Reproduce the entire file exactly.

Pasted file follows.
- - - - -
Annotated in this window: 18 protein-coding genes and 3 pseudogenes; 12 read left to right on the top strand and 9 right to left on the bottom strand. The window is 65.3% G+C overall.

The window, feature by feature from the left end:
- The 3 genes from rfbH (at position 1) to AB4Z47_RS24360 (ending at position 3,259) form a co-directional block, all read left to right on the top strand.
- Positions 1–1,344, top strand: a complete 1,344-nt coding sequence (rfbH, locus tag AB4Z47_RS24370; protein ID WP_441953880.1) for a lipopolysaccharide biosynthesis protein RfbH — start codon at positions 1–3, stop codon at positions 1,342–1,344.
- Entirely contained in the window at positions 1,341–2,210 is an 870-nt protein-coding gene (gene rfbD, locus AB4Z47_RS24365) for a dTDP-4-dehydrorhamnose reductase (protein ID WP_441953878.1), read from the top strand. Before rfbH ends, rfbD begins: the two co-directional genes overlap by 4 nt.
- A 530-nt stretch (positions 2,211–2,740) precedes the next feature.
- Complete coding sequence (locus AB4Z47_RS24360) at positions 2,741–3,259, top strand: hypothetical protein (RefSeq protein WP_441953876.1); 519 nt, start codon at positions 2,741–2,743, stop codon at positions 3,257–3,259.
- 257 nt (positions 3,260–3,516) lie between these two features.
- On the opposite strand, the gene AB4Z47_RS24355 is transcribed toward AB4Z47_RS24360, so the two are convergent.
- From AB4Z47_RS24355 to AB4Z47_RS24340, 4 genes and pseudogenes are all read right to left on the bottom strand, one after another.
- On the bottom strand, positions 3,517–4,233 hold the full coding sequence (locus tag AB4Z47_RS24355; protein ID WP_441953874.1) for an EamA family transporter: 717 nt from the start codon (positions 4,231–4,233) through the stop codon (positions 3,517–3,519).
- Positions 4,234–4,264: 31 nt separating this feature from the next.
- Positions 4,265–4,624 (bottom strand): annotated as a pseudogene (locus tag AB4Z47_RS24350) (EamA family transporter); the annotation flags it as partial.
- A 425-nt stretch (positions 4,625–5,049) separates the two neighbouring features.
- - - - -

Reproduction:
Annotated in this window: 18 protein-coding genes and 3 pseudogenes; 12 read left to right on the top strand and 9 right to left on the bottom strand. The window is 65.3% G+C overall.

The window, feature by feature from the left end:
- The 3 genes from rfbH (at position 1) to AB4Z47_RS24360 (ending at position 3,259) form a co-directional block, all read left to right on the top strand.
- Positions 1–1,344, top strand: a complete 1,344-nt coding sequence (rfbH, locus tag AB4Z47_RS24370; protein ID WP_441953880.1) for a lipopolysaccharide biosynthesis protein RfbH — start codon at positions 1–3, stop codon at positions 1,342–1,344.
- Entirely contained in the window at positions 1,341–2,210 is an 870-nt protein-coding gene (gene rfbD, locus AB4Z47_RS24365) for a dTDP-4-dehydrorhamnose reductase (protein ID WP_441953878.1), read from the top strand. Before rfbH ends, rfbD begins: the two co-directional genes overlap by 4 nt.
- A 530-nt stretch (positions 2,211–2,740) precedes the next feature.
- Complete coding sequence (locus AB4Z47_RS24360) at positions 2,741–3,259, top strand: hypothetical protein (RefSeq protein WP_441953876.1); 519 nt, start codon at positions 2,741–2,743, stop codon at positions 3,257–3,259.
- 257 nt (positions 3,260–3,516) lie between these two features.
- On the opposite strand, the gene AB4Z47_RS24355 is transcribed toward AB4Z47_RS24360, so the two are convergent.
- From AB4Z47_RS24355 to AB4Z47_RS24340, 4 genes and pseudogenes are all read right to left on the bottom strand, one after another.
- On the bottom strand, positions 3,517–4,233 hold the full coding sequence (locus tag AB4Z47_RS24355; protein ID WP_441953874.1) for an EamA family transporter: 717 nt from the start codon (positions 4,231–4,233) through the stop codon (positions 3,517–3,519).
- Positions 4,234–4,264: 31 nt separating this feature from the next.
- Positions 4,265–4,624 (bottom strand): annotated as a pseudogene (locus tag AB4Z47_RS24350) (EamA family transporter); the annotation flags it as partial.
- A 425-nt stretch (positions 4,625–5,049) separates the two neighbouring features.